Monthly Archives: May 2013


Costa Rica The hottest week of year is upon us, landing hard on our sweat glands. The heat takes shape on the hot pavement, like a mirror being elevated to the sky to remind you of the sun’s power. Around us, date palm trees mocking the heat and your senses by displaying human alined trunks of more than a meter width. Above them, the 4 + meter long leaves create an inviting shade. Unnatural and beautiful, and at the moment impossible to reach by wiggles. Longing for shade while surrounded by it is a new experience for me. Angela Arvizu

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A crabby experience

Walking on sandy beaches is always a pleasure, your feet touching the usually pleasurable coldness that comes with the sea. Feeling good and healthy Thad and I decided to go on a run, the sun was strong, within a few minutes we were drenched with our sweat, pushing our bodies, we continued on. The sun was burning the sole of our feet, attempting to cool them off we would approach the water, only to find out that it was boiling hot. Coming back towards the camp we slowed down and started walking, suddenly I found myself screaming with my leg raised up, and jumping up and down with the other one. There it was, the little crab holding my big toe, screaming along with me. My leg waved furiously from side to side finally he let go and fell, he promptly shut up and buried himself in the sand. Yes, I had a crabby experience. Angela Arvizu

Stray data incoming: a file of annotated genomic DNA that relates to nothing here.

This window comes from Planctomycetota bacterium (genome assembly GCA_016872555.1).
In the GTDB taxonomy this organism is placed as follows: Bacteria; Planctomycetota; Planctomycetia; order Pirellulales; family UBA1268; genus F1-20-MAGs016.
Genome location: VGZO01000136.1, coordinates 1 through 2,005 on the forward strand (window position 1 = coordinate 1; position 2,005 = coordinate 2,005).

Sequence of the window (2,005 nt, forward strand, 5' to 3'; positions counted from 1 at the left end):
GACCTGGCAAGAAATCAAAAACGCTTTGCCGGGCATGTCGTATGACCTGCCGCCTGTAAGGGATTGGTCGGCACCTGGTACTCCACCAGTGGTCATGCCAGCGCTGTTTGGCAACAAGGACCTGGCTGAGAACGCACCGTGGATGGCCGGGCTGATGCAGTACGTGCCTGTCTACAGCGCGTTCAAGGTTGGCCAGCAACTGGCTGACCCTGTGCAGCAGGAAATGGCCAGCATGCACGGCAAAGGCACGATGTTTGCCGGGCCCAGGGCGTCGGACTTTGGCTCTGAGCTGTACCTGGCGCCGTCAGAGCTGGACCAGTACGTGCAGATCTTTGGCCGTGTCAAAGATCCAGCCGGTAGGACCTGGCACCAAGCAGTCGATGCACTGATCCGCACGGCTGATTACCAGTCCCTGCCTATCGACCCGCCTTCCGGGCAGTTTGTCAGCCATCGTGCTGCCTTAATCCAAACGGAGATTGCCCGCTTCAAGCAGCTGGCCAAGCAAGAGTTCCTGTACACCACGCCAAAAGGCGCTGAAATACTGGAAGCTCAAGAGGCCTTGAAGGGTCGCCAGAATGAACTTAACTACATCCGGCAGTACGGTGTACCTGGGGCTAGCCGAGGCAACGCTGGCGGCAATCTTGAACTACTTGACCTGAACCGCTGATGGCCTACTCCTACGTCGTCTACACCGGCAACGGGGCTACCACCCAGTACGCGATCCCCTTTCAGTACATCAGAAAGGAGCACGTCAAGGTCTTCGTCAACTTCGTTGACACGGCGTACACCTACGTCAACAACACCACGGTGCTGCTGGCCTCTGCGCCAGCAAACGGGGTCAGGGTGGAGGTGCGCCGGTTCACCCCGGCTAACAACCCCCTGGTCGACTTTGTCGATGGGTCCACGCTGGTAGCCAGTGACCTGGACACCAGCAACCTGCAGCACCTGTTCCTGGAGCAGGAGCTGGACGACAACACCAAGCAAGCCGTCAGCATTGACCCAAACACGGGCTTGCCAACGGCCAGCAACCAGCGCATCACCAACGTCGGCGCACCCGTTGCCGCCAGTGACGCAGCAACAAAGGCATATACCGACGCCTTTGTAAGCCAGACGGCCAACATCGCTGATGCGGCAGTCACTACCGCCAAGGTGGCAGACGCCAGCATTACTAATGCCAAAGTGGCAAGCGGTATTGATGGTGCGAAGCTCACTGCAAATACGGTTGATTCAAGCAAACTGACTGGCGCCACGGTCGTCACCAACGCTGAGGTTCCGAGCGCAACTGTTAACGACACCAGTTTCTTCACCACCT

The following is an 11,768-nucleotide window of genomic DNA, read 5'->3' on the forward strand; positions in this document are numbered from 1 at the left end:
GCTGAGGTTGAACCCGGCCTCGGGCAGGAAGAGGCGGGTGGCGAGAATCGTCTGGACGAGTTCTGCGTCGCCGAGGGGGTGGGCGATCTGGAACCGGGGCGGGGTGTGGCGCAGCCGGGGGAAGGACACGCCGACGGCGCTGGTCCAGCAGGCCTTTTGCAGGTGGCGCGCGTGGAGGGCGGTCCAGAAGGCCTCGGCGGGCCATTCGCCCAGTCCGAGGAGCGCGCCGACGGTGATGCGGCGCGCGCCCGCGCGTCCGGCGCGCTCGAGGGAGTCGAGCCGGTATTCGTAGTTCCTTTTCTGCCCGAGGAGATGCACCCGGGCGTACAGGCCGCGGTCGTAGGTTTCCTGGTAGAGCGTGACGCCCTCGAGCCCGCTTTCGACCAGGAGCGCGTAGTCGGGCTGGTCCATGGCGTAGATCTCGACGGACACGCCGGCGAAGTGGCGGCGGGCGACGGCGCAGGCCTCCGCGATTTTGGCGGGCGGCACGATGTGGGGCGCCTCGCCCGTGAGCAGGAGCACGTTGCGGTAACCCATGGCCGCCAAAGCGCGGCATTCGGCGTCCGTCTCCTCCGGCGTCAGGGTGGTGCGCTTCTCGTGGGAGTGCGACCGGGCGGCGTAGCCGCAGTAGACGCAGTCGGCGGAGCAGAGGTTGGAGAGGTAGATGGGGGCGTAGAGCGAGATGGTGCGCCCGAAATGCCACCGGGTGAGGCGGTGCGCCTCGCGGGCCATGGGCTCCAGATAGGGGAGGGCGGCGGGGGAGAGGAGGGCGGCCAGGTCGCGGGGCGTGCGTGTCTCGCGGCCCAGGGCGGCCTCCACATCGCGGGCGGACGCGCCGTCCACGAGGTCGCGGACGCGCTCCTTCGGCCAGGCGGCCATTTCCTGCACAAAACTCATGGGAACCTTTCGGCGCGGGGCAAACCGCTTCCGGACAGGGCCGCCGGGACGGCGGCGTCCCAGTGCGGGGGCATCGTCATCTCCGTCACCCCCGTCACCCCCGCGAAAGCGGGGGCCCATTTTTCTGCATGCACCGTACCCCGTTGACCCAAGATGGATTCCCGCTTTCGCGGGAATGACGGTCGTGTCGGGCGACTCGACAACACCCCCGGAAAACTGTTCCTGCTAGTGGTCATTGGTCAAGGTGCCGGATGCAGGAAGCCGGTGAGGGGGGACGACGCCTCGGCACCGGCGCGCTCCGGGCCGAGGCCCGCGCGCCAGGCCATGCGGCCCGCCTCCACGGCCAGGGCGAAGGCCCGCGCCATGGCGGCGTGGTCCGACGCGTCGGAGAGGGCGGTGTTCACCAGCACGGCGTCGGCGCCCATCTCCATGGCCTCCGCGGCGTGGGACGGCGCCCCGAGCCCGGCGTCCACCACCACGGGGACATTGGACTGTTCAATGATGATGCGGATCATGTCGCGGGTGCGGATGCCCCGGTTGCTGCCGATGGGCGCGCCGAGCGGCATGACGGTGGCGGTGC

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Costa Rica

Costa Rica Smooth road and palm trees, introduced the visual numbness of green, identifying it as nature. The time passed and from the road, I see a factory in the distance blowing smoke. The new visual input provided an alternative mental set of emotional states. The dislike of industrialization and pollution brought strong feelings of disapproval, humans destroying the world. As we approached the factory, the sweet smell of date production overwhelm my olfactory sensors, changing my already bipolar mental state to one of smell infused desire to inhale more of the sweet smoke. Delight was heard from 5 expressive mouths in the car. The drive continued on the well paved road, with perfectly aligned palm trees, the numbing feeling of nature, created by man. Angela Arvizu

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The San Blas Islands


The San Blas Islands are an amazing collection of over 400 small palm tree islands surrounded by beautiful choral and sea life. While there we say a reef shark, several rays, explored a couple of sunken ships, saw a ship become wrecked on the choral, watched a lightning storm, cleaned the barnacles off of the hull, found coconuts, were sold lobster from locals that moved around on hand carved canoes, swam all around, and saw the biggest sea stars I’ve every seen. We call them dinosaur sea stars J. This place is one of the world’s best kept secrets.